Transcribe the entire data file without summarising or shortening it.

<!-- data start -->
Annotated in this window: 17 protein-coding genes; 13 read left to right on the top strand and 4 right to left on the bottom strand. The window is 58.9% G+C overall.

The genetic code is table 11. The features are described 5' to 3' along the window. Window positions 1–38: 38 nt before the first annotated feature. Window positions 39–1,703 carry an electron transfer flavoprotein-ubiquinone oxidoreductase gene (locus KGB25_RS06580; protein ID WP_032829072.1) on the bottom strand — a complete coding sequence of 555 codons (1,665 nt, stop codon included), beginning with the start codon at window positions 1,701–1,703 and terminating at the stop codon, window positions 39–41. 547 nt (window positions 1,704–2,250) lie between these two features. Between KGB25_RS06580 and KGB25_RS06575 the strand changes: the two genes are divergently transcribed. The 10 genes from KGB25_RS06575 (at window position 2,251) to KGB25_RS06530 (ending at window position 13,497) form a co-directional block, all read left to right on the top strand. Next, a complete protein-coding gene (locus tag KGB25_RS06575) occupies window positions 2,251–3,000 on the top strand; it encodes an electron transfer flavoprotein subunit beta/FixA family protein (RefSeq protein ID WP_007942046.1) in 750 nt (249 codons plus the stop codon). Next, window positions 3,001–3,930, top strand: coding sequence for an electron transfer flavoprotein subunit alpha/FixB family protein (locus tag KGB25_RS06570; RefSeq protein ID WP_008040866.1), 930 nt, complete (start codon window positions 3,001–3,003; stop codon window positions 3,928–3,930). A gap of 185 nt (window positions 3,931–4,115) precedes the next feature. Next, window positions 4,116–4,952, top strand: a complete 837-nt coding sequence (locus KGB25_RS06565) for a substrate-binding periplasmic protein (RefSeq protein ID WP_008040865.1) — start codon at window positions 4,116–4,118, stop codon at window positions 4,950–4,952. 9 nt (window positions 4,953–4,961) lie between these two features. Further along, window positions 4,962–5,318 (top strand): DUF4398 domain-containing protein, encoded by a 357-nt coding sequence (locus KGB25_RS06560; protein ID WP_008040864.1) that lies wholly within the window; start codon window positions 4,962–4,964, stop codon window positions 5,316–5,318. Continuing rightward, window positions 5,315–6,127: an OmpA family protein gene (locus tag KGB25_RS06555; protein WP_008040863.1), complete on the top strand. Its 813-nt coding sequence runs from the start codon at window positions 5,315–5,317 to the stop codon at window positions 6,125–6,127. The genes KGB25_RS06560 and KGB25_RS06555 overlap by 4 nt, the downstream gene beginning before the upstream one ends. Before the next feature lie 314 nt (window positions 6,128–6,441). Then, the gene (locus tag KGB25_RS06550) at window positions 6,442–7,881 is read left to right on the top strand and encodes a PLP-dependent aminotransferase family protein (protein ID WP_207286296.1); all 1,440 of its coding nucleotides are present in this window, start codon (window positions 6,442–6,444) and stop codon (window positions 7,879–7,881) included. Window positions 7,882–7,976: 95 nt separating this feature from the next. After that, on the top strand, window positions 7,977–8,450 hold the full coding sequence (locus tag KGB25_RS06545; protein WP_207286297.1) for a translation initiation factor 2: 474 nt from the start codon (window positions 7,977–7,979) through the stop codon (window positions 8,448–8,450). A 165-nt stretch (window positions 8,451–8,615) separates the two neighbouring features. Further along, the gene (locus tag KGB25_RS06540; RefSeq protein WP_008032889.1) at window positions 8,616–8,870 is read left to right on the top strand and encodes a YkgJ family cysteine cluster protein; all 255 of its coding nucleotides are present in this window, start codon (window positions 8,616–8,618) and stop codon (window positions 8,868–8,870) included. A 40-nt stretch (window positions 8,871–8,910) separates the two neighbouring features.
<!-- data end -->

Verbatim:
Annotated in this window: 17 protein-coding genes; 13 read left to right on the top strand and 4 right to left on the bottom strand. The window is 58.9% G+C overall.

The genetic code is table 11. The features are described 5' to 3' along the window. Window positions 1–38: 38 nt before the first annotated feature. Window positions 39–1,703 carry an electron transfer flavoprotein-ubiquinone oxidoreductase gene (locus KGB25_RS06580; protein ID WP_032829072.1) on the bottom strand — a complete coding sequence of 555 codons (1,665 nt, stop codon included), beginning with the start codon at window positions 1,701–1,703 and terminating at the stop codon, window positions 39–41. 547 nt (window positions 1,704–2,250) lie between these two features. Between KGB25_RS06580 and KGB25_RS06575 the strand changes: the two genes are divergently transcribed. The 10 genes from KGB25_RS06575 (at window position 2,251) to KGB25_RS06530 (ending at window position 13,497) form a co-directional block, all read left to right on the top strand. Next, a complete protein-coding gene (locus tag KGB25_RS06575) occupies window positions 2,251–3,000 on the top strand; it encodes an electron transfer flavoprotein subunit beta/FixA family protein (RefSeq protein ID WP_007942046.1) in 750 nt (249 codons plus the stop codon). Next, window positions 3,001–3,930, top strand: coding sequence for an electron transfer flavoprotein subunit alpha/FixB family protein (locus tag KGB25_RS06570; RefSeq protein ID WP_008040866.1), 930 nt, complete (start codon window positions 3,001–3,003; stop codon window positions 3,928–3,930). A gap of 185 nt (window positions 3,931–4,115) precedes the next feature. Next, window positions 4,116–4,952, top strand: a complete 837-nt coding sequence (locus KGB25_RS06565) for a substrate-binding periplasmic protein (RefSeq protein ID WP_008040865.1) — start codon at window positions 4,116–4,118, stop codon at window positions 4,950–4,952. 9 nt (window positions 4,953–4,961) lie between these two features. Further along, window positions 4,962–5,318 (top strand): DUF4398 domain-containing protein, encoded by a 357-nt coding sequence (locus KGB25_RS06560; protein ID WP_008040864.1) that lies wholly within the window; start codon window positions 4,962–4,964, stop codon window positions 5,316–5,318. Continuing rightward, window positions 5,315–6,127: an OmpA family protein gene (locus tag KGB25_RS06555; protein WP_008040863.1), complete on the top strand. Its 813-nt coding sequence runs from the start codon at window positions 5,315–5,317 to the stop codon at window positions 6,125–6,127. The genes KGB25_RS06560 and KGB25_RS06555 overlap by 4 nt, the downstream gene beginning before the upstream one ends. Before the next feature lie 314 nt (window positions 6,128–6,441). Then, the gene (locus tag KGB25_RS06550) at window positions 6,442–7,881 is read left to right on the top strand and encodes a PLP-dependent aminotransferase family protein (protein ID WP_207286296.1); all 1,440 of its coding nucleotides are present in this window, start codon (window positions 6,442–6,444) and stop codon (window positions 7,879–7,881) included. Window positions 7,882–7,976: 95 nt separating this feature from the next. After that, on the top strand, window positions 7,977–8,450 hold the full coding sequence (locus tag KGB25_RS06545; protein WP_207286297.1) for a translation initiation factor 2: 474 nt from the start codon (window positions 7,977–7,979) through the stop codon (window positions 8,448–8,450). A 165-nt stretch (window positions 8,451–8,615) separates the two neighbouring features. Further along, the gene (locus tag KGB25_RS06540; RefSeq protein WP_008032889.1) at window positions 8,616–8,870 is read left to right on the top strand and encodes a YkgJ family cysteine cluster protein; all 255 of its coding nucleotides are present in this window, start codon (window positions 8,616–8,618) and stop codon (window positions 8,868–8,870) included. A 40-nt stretch (window positions 8,871–8,910) separates the two neighbouring features.